by Gelongma Karma Migme Chödrön | 2001 | 941,039 words
This page describes “preliminary note and synonyms of anupurvasamapatti” as written by Nagarjuna in his Maha-prajnaparamita-sastra (lit. “the treatise on the great virtue of wisdom”) in the 2nd century. This book, written in five volumes, represents an encyclopedia on Buddhism as well as a commentary on the Pancavimsatisahasrika Prajnaparamita.
Designated by the name anupūrvavihāra (Dīgha, III, p. 265; Anguttara, IV, p. 410), anupūrva-samāpatti (Divya, p. 95), anupūrva-vihāra-samāpatti (Saṃyutta, II, p. 216; Anguttara, IV, p. 410; Pañcaviṃśati, p. 19; Śatasāhasrikā, p. 58, 1445; Vibhaṅga, p. 343; Mahāvyut., no. 1498), anupūrva-samādhi-samāpatti (Dharmasaṃgraha, §82), the nine successive absorptions are the four dhyānas of the rūpadhātu, the four samāpattis of the ārūpya, plus the saṃjñāveditanirodhasamāpatti.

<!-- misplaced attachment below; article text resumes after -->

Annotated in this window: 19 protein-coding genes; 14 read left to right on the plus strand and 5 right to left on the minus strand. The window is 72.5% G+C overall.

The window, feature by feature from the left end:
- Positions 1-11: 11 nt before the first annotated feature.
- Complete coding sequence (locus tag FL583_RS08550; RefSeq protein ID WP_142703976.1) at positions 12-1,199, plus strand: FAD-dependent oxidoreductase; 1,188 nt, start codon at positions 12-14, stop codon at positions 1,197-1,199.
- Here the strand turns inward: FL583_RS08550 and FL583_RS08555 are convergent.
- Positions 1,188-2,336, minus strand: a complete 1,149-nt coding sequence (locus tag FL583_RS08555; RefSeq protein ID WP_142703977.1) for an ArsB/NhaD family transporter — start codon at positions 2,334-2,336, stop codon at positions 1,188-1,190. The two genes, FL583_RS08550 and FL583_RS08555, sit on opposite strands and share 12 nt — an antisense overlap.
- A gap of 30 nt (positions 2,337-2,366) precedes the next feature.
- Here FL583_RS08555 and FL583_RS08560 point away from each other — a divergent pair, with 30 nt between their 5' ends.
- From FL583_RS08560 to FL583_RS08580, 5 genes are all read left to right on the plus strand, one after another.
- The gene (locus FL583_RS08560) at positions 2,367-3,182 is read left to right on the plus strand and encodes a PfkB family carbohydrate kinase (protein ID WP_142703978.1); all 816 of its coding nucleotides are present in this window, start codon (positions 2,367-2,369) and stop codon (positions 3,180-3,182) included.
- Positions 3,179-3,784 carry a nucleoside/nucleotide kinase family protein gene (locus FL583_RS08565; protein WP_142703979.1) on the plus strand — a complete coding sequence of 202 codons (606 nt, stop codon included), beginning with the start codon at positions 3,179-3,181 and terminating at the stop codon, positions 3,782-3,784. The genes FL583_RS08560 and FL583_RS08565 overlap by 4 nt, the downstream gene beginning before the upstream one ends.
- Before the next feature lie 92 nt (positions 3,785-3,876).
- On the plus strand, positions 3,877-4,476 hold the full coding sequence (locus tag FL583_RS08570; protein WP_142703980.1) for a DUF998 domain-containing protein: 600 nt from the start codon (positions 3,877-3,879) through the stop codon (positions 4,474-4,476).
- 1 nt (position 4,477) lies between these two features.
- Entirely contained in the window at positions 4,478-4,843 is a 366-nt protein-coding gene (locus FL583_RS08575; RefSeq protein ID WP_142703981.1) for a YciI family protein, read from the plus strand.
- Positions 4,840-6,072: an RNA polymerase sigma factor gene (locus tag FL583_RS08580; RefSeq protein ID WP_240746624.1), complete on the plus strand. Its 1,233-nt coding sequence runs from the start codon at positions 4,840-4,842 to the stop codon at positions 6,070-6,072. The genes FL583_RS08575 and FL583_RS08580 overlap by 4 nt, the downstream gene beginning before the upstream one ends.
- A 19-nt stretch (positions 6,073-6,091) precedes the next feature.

To define them, the Pāli and Sanskrit texts (df. Dīgha, III, p. 265–266; Anguttara, IV, p. 410–414; Śatsāhasrikā, p. 1445–1446) repeat the words of the old Dhyānasūtra, the text of which has been given above, p. 1024F. Dīgha, III, p. 266, and Anguttara, IV, p. 410–414, explain that these nine absorptions are acquired by nine successive cessations (nirodha) eliminating in turn: 1) bad desires (kāma), 2) investigation and analysis (vitarkavicāra), 3) joy (prīti), 4) inhalation and exhalation (āśvāsapraśvāsa) or indifference and happiness (upekṣāsukha), 5) the concept of substance (rūpasaṃjñā), 6) the notion of infinite space (ākāśānanatāyatana), 7) the concept of infinite consciousness (vijñānānantyāyatana), 8) the concept of nothing at all (ākiṃcanyāyatana), 9) the concept of neither identification nor non-identification (naivasaṃjñānāsaṃjñāyatana) and finally, all concept (saṃjñā) and sensation (vedanā).